Thursday, 9 July 2015

What is on my loom in July.

July has been a very busy month but I have managed to do some complex weaving.  I wanted make a special gift so I wove another version of the Ravenna silk block damask pattern.  Do look at my blog for September 2014 for more details about Roman block damasks. Click here for the link. Roman Block Damasks

My previous scarves have all been woven with 60/2 silk so that the pattern blocks are small.  This time I wanted something a little more dramatic so I wove the pattern with 30/2 silk at 36 epi.

The pattern repeat is much larger and looks amazing from a distance.  I used ivory and a gold silk so that it would look like the Ravenna mosaic.

The Ravenna mosaic silk on my loom.

Off the loom I make the tassels using the braid twister shown in a previous blog.

Using the braid twister to make the tassels.

To finish a woven silk cloth.

Once the tassels are complete, I will then wash the silk.  This is a delicate process.

I put a small amount of liquid soap in a bowl of warm water. I agitate the water and then add the silk material.  I lift and dip the material several times and gently squeeze it.  

I leave the silk in the water for about 10 minutes.  Lift and squeeze again and then take it out..
Now the silk is ready for rinsing.  To ensure that all the soap is removed from the silk, I add a very small amount of clear vinegar to the next bowl of warm rinsing water.  The material is lifted and dipped several times.  I take it out and then rinse it again in a fresh bowl of warm water with no vinegar.  The vinegar is only used on the next to last rinse.

Once it is thoroughly rinsed, I roll the silk in a towel to get rid of the excess water.  The material can be left to dry slightly by hanging it carefully on a clothes rack.

I iron the silk using a steam iron on the silk setting.  For this silk which does not have a raised pattern, I press it on a hard surface.  I have a marble pastry board which I only use for ironing. This helps to bring out the shine of the silk.  Do not rub silk or it will lose its lustre.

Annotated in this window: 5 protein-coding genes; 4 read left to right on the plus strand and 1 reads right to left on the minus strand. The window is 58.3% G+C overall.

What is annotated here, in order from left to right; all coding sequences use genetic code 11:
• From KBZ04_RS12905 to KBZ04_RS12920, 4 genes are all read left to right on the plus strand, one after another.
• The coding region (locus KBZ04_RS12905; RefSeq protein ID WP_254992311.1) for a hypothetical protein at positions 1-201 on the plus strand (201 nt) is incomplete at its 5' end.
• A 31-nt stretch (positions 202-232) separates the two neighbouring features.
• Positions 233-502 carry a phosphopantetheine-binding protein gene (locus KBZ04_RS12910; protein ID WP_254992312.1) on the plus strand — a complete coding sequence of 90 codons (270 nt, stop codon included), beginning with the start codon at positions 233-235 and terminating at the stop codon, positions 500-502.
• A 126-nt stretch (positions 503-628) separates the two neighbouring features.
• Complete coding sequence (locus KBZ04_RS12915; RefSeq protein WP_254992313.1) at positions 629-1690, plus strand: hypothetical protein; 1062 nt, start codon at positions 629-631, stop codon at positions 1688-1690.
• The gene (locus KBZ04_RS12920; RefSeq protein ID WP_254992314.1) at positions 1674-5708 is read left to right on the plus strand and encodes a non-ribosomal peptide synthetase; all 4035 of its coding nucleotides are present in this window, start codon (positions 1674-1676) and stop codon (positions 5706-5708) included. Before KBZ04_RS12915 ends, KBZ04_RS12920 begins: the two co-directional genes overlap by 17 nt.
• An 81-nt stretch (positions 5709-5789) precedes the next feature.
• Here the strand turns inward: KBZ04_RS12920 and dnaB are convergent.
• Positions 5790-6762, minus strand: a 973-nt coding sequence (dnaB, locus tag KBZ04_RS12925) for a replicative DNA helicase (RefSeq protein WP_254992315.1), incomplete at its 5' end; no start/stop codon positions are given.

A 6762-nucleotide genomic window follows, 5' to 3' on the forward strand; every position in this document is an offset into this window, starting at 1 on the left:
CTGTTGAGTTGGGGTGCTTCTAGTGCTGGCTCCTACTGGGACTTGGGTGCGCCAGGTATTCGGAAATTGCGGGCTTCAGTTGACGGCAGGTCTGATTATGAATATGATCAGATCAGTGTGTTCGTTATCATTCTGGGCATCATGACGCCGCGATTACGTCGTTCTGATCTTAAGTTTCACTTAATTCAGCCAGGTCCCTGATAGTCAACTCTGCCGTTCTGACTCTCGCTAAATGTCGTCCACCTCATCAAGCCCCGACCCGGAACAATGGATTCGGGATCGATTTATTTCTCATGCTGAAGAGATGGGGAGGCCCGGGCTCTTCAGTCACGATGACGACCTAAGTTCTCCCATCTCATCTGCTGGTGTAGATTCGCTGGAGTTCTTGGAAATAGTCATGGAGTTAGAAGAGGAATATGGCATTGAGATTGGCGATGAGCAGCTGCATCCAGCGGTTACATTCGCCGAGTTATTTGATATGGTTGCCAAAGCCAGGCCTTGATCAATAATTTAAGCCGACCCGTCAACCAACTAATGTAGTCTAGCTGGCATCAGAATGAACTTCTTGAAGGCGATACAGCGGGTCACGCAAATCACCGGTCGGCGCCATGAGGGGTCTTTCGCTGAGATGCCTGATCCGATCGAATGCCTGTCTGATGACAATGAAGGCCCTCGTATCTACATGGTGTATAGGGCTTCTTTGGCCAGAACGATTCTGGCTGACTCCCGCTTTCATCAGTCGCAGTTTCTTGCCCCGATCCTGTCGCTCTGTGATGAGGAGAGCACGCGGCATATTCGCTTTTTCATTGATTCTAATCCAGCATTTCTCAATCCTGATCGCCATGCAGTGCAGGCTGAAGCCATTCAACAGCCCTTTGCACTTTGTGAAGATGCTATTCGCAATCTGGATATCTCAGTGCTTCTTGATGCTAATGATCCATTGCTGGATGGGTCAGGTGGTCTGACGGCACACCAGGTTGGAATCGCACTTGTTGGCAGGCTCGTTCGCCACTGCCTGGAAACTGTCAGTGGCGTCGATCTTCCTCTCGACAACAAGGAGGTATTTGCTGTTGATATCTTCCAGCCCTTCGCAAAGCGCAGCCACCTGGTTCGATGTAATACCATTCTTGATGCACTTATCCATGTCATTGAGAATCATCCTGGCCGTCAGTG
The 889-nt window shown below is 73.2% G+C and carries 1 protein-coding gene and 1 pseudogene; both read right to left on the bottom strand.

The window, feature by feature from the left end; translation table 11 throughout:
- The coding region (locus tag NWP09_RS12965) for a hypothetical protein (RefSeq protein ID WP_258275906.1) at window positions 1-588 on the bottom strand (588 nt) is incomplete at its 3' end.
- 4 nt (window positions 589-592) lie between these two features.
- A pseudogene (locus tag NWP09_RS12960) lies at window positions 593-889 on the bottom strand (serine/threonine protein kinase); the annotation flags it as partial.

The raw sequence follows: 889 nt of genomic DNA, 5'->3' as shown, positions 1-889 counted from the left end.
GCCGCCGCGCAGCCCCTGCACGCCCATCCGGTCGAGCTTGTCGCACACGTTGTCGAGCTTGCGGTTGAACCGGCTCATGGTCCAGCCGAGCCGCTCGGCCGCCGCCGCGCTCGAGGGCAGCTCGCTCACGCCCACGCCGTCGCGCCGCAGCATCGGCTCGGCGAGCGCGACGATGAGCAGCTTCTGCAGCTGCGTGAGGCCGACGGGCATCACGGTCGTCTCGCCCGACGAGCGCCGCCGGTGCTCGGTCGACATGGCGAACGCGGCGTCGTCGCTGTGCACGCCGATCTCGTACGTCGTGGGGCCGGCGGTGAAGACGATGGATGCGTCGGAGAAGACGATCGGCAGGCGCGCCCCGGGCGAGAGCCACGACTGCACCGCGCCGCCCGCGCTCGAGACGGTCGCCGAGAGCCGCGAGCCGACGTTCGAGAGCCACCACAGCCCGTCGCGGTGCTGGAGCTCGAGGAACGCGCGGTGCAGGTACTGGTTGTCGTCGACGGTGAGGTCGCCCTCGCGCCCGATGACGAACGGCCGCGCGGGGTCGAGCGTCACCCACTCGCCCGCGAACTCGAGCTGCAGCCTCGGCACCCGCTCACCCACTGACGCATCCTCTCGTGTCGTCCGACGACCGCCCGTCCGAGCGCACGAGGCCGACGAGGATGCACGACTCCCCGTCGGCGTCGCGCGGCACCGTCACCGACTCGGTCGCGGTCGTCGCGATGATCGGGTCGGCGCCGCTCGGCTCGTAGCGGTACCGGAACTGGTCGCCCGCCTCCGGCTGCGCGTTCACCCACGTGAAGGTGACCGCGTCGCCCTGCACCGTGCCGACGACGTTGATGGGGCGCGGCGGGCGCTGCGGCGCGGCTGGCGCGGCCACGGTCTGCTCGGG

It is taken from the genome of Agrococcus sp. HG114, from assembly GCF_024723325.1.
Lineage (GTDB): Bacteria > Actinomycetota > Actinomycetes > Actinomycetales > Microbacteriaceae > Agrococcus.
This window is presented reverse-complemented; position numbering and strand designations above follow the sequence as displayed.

The tassels can be pressed flat and any final adjustment to the length can be made. I find that getting tassels all exactly the same length is difficult.  If anyone has any tips to share do let me know. 

I store my silk scarves rolled around a cardboard tube lined with tissue paper.  In this way they do not crease and look fresh when I want to wear it. Folded silk shows the fold lines. 

Band Loom

On my band loom, I have a narrow band in 16/2 linen.  I love cooking and my apron straps have worn so I thought that I would weave a new set.

The warp colour order is as follows:

White          10     8         8      10
Buirgundy        2      26      2

The band is 2.3 cms in width.    Here is a close up of the band.

Close up of the band

Using a standard heddle.

You can also weave this type of band with a standard heddle.

Stoorstalka have a new YouTube video showing the technique.

Introduction to band weaving with STOORSTĂ…LKA Band weaving kit Small

Click here to view it.

Happy weaving

Susan J Foulkes July 2015

Saturday, 4 July 2015

Durham Guild Exhibition: Looking Back, Going Forward

I belong to the Durham Guild of Spinners, Weavers and Dyers.  In July 2015, we are holding an exhibition in the Galilee Chapel in Durham Cathedral.  This is a prestigious venue and we are thrilled that we have been granted space for our exhibition.

Last year was the Guilds 35th year. Everyone thought that it would be wonderful to celebrate the event.  It was decided that an exhibition of work would be a good way of advertising what we do and hopefully attract new members.  Durham Cathedral offered us the Galilee Chapel for July this year.